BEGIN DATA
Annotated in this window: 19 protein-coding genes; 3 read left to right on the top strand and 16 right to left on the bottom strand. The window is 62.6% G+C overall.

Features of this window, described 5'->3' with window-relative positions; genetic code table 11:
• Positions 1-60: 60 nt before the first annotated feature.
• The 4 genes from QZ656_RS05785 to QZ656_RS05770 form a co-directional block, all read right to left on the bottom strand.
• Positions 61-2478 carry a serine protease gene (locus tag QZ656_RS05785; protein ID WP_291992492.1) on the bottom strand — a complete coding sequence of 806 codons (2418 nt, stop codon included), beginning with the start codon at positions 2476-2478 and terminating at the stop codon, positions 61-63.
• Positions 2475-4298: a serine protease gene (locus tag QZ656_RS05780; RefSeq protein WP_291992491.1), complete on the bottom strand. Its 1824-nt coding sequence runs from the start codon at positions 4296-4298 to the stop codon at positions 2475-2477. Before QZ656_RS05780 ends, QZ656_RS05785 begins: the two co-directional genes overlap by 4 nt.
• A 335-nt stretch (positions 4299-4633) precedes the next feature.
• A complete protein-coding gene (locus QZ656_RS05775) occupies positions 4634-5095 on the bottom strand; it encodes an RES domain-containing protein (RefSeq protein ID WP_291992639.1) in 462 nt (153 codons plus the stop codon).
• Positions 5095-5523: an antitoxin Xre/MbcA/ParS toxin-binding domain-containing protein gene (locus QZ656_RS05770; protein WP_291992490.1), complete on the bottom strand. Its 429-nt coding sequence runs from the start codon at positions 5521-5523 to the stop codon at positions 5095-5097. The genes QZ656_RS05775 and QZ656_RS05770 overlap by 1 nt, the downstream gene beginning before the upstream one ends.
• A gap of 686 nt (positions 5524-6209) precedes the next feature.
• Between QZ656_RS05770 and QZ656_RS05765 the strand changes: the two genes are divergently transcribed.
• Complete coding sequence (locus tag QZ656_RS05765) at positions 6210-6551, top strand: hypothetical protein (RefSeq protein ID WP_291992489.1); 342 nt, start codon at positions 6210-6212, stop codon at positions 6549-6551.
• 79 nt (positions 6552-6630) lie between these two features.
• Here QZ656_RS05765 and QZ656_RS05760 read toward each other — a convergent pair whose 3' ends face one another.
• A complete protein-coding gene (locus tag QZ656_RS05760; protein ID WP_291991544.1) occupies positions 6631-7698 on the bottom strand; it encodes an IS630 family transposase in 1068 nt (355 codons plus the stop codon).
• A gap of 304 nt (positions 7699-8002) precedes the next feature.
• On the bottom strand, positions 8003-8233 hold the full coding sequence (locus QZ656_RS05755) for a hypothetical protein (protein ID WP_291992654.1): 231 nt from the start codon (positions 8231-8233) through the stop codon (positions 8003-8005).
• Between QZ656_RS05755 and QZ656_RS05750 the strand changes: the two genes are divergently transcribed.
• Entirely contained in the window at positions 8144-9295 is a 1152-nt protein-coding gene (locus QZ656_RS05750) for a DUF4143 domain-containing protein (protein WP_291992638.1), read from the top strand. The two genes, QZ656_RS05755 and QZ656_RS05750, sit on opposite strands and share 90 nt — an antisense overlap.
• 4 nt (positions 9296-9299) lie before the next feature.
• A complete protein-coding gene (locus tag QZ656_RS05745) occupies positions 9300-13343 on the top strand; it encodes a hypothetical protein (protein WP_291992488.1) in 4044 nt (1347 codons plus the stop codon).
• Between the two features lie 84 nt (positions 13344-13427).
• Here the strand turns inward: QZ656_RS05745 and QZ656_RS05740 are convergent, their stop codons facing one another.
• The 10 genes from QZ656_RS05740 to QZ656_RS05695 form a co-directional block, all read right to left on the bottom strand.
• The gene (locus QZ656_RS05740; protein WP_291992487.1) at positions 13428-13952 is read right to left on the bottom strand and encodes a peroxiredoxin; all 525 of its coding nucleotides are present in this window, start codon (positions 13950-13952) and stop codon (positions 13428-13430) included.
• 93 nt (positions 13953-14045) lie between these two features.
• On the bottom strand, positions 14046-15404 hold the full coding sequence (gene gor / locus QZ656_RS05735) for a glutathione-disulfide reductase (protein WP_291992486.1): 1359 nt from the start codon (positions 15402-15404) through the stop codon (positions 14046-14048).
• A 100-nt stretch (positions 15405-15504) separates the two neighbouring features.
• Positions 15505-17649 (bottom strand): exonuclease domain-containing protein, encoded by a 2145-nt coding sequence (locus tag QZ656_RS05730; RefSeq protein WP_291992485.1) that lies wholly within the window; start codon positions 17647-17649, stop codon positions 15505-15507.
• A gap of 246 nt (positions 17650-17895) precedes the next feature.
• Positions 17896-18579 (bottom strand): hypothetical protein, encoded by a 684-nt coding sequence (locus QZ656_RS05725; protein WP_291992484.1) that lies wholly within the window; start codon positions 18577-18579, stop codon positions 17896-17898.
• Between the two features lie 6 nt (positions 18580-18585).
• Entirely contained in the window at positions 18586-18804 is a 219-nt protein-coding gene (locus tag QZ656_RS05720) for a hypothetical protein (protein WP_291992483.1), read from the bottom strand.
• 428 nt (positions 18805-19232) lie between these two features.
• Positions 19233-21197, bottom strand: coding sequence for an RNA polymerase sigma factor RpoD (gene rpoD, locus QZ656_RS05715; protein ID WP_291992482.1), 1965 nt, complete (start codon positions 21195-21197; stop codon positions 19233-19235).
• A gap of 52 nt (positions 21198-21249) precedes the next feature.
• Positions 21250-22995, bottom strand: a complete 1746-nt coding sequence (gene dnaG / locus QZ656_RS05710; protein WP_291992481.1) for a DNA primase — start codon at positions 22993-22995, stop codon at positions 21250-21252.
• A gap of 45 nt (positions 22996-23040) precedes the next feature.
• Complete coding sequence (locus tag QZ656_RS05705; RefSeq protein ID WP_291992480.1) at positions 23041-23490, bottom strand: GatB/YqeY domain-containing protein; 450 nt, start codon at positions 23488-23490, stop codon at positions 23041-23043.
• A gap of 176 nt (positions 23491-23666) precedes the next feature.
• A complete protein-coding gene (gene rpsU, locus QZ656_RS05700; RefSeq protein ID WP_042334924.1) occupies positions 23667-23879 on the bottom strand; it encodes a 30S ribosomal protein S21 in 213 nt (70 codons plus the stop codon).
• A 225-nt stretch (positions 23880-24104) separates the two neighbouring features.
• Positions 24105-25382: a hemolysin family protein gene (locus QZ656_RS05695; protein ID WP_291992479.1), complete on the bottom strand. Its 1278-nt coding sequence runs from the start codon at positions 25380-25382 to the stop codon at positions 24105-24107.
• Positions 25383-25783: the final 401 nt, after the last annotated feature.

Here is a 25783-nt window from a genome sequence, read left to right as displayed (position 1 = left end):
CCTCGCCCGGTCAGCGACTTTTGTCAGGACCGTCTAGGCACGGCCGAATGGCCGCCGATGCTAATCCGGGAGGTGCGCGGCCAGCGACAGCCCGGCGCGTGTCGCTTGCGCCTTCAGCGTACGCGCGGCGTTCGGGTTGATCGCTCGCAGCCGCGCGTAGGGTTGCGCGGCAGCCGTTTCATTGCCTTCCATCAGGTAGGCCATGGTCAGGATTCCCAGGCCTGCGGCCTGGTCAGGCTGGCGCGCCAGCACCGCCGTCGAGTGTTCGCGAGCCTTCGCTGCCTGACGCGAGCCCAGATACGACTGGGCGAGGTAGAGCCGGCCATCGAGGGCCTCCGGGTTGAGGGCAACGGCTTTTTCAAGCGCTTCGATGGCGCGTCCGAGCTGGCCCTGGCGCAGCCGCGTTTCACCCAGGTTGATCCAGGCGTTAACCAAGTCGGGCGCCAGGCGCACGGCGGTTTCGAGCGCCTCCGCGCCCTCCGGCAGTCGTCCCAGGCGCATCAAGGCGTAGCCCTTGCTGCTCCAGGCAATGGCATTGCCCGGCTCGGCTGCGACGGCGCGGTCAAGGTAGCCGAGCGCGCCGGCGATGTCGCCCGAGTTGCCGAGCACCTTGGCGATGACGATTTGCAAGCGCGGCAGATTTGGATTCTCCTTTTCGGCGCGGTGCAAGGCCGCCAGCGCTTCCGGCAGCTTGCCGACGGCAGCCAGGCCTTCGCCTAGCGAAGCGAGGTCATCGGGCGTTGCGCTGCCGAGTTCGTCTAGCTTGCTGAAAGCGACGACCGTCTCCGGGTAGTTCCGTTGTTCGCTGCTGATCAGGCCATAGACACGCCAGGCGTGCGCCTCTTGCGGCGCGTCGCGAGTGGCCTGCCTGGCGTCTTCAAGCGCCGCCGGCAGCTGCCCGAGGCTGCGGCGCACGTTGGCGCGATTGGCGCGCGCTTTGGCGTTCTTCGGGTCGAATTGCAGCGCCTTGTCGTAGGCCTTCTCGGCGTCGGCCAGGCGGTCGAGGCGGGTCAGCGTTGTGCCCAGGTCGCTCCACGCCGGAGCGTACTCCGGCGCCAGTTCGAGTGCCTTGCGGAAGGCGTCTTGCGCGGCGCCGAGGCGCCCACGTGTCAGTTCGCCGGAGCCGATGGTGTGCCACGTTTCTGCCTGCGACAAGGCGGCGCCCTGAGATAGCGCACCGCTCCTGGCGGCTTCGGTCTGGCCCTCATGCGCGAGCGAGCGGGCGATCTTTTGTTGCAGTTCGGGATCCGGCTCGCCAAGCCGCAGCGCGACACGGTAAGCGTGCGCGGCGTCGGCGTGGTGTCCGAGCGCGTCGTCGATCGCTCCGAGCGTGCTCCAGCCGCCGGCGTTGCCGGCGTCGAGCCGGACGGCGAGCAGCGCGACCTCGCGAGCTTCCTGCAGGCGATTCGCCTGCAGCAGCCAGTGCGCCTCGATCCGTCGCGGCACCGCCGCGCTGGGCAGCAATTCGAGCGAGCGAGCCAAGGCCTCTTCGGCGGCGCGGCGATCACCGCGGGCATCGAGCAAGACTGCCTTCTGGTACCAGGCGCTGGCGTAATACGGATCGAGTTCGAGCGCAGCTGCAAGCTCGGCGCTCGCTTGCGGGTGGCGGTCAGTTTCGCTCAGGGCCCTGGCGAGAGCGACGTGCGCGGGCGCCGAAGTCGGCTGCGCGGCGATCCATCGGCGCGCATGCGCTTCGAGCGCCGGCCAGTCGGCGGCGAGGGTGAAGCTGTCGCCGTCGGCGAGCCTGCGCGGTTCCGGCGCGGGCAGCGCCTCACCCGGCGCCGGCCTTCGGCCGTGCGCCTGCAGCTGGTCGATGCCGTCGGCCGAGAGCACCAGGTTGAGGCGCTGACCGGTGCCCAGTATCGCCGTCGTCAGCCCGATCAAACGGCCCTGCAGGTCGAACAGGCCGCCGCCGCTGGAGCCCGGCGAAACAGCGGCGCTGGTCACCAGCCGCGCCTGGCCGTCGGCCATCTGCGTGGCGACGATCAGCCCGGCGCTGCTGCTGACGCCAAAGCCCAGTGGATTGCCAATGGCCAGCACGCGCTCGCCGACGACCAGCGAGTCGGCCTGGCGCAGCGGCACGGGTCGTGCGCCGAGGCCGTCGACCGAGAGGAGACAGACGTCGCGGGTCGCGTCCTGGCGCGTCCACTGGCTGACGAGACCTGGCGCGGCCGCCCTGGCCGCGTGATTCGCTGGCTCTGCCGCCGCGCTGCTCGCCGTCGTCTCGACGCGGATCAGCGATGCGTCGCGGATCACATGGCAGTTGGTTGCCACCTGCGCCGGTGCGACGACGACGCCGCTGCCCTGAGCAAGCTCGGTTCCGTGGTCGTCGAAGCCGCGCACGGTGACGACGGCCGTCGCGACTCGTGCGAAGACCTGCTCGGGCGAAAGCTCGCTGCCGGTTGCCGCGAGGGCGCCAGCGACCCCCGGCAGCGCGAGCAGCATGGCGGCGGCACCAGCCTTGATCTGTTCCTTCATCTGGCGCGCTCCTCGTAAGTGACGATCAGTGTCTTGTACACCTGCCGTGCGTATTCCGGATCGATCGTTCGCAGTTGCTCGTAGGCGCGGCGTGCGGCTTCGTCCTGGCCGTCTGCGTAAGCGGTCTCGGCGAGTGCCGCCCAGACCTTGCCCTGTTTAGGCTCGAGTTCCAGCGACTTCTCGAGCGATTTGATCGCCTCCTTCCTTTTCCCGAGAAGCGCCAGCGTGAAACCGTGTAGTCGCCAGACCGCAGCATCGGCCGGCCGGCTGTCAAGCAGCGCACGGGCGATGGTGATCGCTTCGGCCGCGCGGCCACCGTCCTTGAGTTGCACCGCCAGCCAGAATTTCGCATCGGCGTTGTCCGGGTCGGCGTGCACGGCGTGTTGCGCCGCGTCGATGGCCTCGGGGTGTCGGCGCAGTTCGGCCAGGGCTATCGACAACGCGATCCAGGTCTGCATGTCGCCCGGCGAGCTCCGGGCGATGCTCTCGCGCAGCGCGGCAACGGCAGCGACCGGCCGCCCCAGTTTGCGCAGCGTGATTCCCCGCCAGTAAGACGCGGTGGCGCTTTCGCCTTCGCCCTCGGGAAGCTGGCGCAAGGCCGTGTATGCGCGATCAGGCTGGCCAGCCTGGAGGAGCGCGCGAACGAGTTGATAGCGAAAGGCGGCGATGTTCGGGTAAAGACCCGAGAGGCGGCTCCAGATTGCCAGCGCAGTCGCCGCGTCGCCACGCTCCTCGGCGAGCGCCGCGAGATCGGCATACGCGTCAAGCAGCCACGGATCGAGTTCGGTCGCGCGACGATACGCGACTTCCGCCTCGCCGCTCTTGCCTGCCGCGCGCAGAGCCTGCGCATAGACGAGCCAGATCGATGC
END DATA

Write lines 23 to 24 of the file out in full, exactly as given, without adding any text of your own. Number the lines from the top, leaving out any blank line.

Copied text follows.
• Here the strand turns inward: QZ656_RS05745 and QZ656_RS05740 are convergent, their stop codons facing one another.
• The 10 genes from QZ656_RS05740 to QZ656_RS05695 form a co-directional block, all read right to left on the bottom strand.